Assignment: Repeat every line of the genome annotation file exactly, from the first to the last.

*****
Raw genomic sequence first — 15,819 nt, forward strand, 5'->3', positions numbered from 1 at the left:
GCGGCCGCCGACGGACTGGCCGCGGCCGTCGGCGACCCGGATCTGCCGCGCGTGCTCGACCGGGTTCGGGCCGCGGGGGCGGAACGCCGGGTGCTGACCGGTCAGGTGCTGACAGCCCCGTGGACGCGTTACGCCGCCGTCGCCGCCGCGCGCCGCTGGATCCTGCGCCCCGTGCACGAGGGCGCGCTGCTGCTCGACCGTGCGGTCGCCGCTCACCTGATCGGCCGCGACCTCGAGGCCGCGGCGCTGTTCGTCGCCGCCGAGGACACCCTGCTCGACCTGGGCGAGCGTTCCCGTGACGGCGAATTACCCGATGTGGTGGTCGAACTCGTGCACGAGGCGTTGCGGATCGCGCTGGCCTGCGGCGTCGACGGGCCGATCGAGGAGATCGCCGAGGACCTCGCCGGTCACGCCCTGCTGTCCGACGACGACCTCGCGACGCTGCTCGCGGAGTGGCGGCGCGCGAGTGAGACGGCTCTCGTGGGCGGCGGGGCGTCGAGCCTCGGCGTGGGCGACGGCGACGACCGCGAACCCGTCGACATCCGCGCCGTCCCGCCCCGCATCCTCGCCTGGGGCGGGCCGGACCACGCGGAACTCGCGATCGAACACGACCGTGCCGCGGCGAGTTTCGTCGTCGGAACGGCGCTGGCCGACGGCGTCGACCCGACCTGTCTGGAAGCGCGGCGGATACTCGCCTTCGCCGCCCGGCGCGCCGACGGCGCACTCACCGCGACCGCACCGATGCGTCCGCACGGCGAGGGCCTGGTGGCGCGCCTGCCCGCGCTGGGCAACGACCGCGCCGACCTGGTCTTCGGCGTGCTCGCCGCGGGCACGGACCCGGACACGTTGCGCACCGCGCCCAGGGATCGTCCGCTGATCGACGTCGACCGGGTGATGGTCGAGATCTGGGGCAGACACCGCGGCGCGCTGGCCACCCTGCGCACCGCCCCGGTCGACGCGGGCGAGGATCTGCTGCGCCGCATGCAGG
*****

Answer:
Raw genomic sequence first — 15,819 nt, forward strand, 5'->3', positions numbered from 1 at the left:
GCGGCCGCCGACGGACTGGCCGCGGCCGTCGGCGACCCGGATCTGCCGCGCGTGCTCGACCGGGTTCGGGCCGCGGGGGCGGAACGCCGGGTGCTGACCGGTCAGGTGCTGACAGCCCCGTGGACGCGTTACGCCGCCGTCGCCGCCGCGCGCCGCTGGATCCTGCGCCCCGTGCACGAGGGCGCGCTGCTGCTCGACCGTGCGGTCGCCGCTCACCTGATCGGCCGCGACCTCGAGGCCGCGGCGCTGTTCGTCGCCGCCGAGGACACCCTGCTCGACCTGGGCGAGCGTTCCCGTGACGGCGAATTACCCGATGTGGTGGTCGAACTCGTGCACGAGGCGTTGCGGATCGCGCTGGCCTGCGGCGTCGACGGGCCGATCGAGGAGATCGCCGAGGACCTCGCCGGTCACGCCCTGCTGTCCGACGACGACCTCGCGACGCTGCTCGCGGAGTGGCGGCGCGCGAGTGAGACGGCTCTCGTGGGCGGCGGGGCGTCGAGCCTCGGCGTGGGCGACGGCGACGACCGCGAACCCGTCGACATCCGCGCCGTCCCGCCCCGCATCCTCGCCTGGGGCGGGCCGGACCACGCGGAACTCGCGATCGAACACGACCGTGCCGCGGCGAGTTTCGTCGTCGGAACGGCGCTGGCCGACGGCGTCGACCCGACCTGTCTGGAAGCGCGGCGGATACTCGCCTTCGCCGCCCGGCGCGCCGACGGCGCACTCACCGCGACCGCACCGATGCGTCCGCACGGCGAGGGCCTGGTGGCGCGCCTGCCCGCGCTGGGCAACGACCGCGCCGACCTGGTCTTCGGCGTGCTCGCCGCGGGCACGGACCCGGACACGTTGCGCACCGCGCCCAGGGATCGTCCGCTGATCGACGTCGACCGGGTGATGGTCGAGATCTGGGGCAGACACCGCGGCGCGCTGGCCACCCTGCGCACCGCCCCGGTCGACGCGGGCGAGGATCTGCTGCGCCGCATGCAGG